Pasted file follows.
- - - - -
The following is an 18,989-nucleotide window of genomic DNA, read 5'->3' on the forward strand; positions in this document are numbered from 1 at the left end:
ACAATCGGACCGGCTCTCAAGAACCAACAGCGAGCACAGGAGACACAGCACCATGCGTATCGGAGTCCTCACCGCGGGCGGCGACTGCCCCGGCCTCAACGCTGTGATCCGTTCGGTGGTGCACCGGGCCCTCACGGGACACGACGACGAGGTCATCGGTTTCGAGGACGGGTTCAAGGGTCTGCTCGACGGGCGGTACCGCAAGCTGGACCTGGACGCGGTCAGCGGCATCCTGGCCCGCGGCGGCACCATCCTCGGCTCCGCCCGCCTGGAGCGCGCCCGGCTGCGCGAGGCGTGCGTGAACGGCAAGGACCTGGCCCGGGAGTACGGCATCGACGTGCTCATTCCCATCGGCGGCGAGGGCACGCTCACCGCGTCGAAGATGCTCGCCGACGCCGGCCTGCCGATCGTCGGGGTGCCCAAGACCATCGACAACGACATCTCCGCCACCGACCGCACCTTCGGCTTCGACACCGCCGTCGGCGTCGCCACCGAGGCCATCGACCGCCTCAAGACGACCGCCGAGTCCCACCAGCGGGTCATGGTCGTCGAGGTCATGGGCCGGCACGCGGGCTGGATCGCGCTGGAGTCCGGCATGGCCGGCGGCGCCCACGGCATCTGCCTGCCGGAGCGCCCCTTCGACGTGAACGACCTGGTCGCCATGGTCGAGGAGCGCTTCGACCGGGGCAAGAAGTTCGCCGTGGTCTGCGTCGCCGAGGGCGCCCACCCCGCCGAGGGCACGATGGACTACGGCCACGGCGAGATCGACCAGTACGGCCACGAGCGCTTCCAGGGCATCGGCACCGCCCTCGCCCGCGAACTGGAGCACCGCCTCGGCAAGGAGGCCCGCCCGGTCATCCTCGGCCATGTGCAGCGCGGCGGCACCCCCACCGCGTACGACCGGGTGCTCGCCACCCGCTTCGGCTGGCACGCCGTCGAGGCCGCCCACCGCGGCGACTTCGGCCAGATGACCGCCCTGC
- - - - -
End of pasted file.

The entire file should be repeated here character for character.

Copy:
The following is an 18,989-nucleotide window of genomic DNA, read 5'->3' on the forward strand; positions in this document are numbered from 1 at the left end:
ACAATCGGACCGGCTCTCAAGAACCAACAGCGAGCACAGGAGACACAGCACCATGCGTATCGGAGTCCTCACCGCGGGCGGCGACTGCCCCGGCCTCAACGCTGTGATCCGTTCGGTGGTGCACCGGGCCCTCACGGGACACGACGACGAGGTCATCGGTTTCGAGGACGGGTTCAAGGGTCTGCTCGACGGGCGGTACCGCAAGCTGGACCTGGACGCGGTCAGCGGCATCCTGGCCCGCGGCGGCACCATCCTCGGCTCCGCCCGCCTGGAGCGCGCCCGGCTGCGCGAGGCGTGCGTGAACGGCAAGGACCTGGCCCGGGAGTACGGCATCGACGTGCTCATTCCCATCGGCGGCGAGGGCACGCTCACCGCGTCGAAGATGCTCGCCGACGCCGGCCTGCCGATCGTCGGGGTGCCCAAGACCATCGACAACGACATCTCCGCCACCGACCGCACCTTCGGCTTCGACACCGCCGTCGGCGTCGCCACCGAGGCCATCGACCGCCTCAAGACGACCGCCGAGTCCCACCAGCGGGTCATGGTCGTCGAGGTCATGGGCCGGCACGCGGGCTGGATCGCGCTGGAGTCCGGCATGGCCGGCGGCGCCCACGGCATCTGCCTGCCGGAGCGCCCCTTCGACGTGAACGACCTGGTCGCCATGGTCGAGGAGCGCTTCGACCGGGGCAAGAAGTTCGCCGTGGTCTGCGTCGCCGAGGGCGCCCACCCCGCCGAGGGCACGATGGACTACGGCCACGGCGAGATCGACCAGTACGGCCACGAGCGCTTCCAGGGCATCGGCACCGCCCTCGCCCGCGAACTGGAGCACCGCCTCGGCAAGGAGGCCCGCCCGGTCATCCTCGGCCATGTGCAGCGCGGCGGCACCCCCACCGCGTACGACCGGGTGCTCGCCACCCGCTTCGGCTGGCACGCCGTCGAGGCCGCCCACCGCGGCGACTTCGGCCAGATGACCGCCCTGC